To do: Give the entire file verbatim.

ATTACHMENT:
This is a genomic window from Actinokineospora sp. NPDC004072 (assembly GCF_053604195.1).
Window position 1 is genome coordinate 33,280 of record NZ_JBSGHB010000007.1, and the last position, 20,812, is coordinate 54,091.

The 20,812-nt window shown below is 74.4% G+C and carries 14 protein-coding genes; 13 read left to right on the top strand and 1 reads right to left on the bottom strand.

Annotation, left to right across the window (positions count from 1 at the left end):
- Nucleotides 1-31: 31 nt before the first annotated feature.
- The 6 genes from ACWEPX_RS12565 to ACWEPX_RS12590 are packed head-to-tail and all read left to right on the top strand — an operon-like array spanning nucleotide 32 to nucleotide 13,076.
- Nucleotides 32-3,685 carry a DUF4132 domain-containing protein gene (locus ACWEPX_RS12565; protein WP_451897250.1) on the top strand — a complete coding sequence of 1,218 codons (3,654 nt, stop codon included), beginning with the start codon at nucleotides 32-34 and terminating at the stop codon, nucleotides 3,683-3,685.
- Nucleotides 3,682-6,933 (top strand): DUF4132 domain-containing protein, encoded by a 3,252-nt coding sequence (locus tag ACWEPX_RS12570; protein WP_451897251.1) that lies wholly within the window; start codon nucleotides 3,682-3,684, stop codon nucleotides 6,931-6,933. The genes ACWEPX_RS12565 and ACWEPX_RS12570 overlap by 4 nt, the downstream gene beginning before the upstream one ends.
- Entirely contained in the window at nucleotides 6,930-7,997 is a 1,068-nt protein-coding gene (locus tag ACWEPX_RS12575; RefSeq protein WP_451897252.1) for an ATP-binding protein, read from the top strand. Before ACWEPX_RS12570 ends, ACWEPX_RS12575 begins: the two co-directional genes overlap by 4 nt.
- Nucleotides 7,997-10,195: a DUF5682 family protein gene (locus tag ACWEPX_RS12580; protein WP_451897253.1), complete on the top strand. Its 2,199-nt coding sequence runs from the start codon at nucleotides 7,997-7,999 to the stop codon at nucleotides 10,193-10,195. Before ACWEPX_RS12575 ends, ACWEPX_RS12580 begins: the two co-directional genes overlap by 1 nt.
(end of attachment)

This is a genomic window from Actinokineospora sp. NPDC004072 (assembly GCF_053604195.1).
Window position 1 is genome coordinate 33,280 of record NZ_JBSGHB010000007.1, and the last position, 20,812, is coordinate 54,091.

The 20,812-nt window shown below is 74.4% G+C and carries 14 protein-coding genes; 13 read left to right on the top strand and 1 reads right to left on the bottom strand.

Annotation, left to right across the window (positions count from 1 at the left end):
- Nucleotides 1-31: 31 nt before the first annotated feature.
- The 6 genes from ACWEPX_RS12565 to ACWEPX_RS12590 are packed head-to-tail and all read left to right on the top strand — an operon-like array spanning nucleotide 32 to nucleotide 13,076.
- Nucleotides 32-3,685 carry a DUF4132 domain-containing protein gene (locus ACWEPX_RS12565; protein WP_451897250.1) on the top strand — a complete coding sequence of 1,218 codons (3,654 nt, stop codon included), beginning with the start codon at nucleotides 32-34 and terminating at the stop codon, nucleotides 3,683-3,685.
- Nucleotides 3,682-6,933 (top strand): DUF4132 domain-containing protein, encoded by a 3,252-nt coding sequence (locus tag ACWEPX_RS12570; protein WP_451897251.1) that lies wholly within the window; start codon nucleotides 3,682-3,684, stop codon nucleotides 6,931-6,933. The genes ACWEPX_RS12565 and ACWEPX_RS12570 overlap by 4 nt, the downstream gene beginning before the upstream one ends.
- Entirely contained in the window at nucleotides 6,930-7,997 is a 1,068-nt protein-coding gene (locus tag ACWEPX_RS12575; RefSeq protein WP_451897252.1) for an ATP-binding protein, read from the top strand. Before ACWEPX_RS12570 ends, ACWEPX_RS12575 begins: the two co-directional genes overlap by 4 nt.
- Nucleotides 7,997-10,195: a DUF5682 family protein gene (locus tag ACWEPX_RS12580; protein WP_451897253.1), complete on the top strand. Its 2,199-nt coding sequence runs from the start codon at nucleotides 7,997-7,999 to the stop codon at nucleotides 10,193-10,195. Before ACWEPX_RS12575 ends, ACWEPX_RS12580 begins: the two co-directional genes overlap by 1 nt.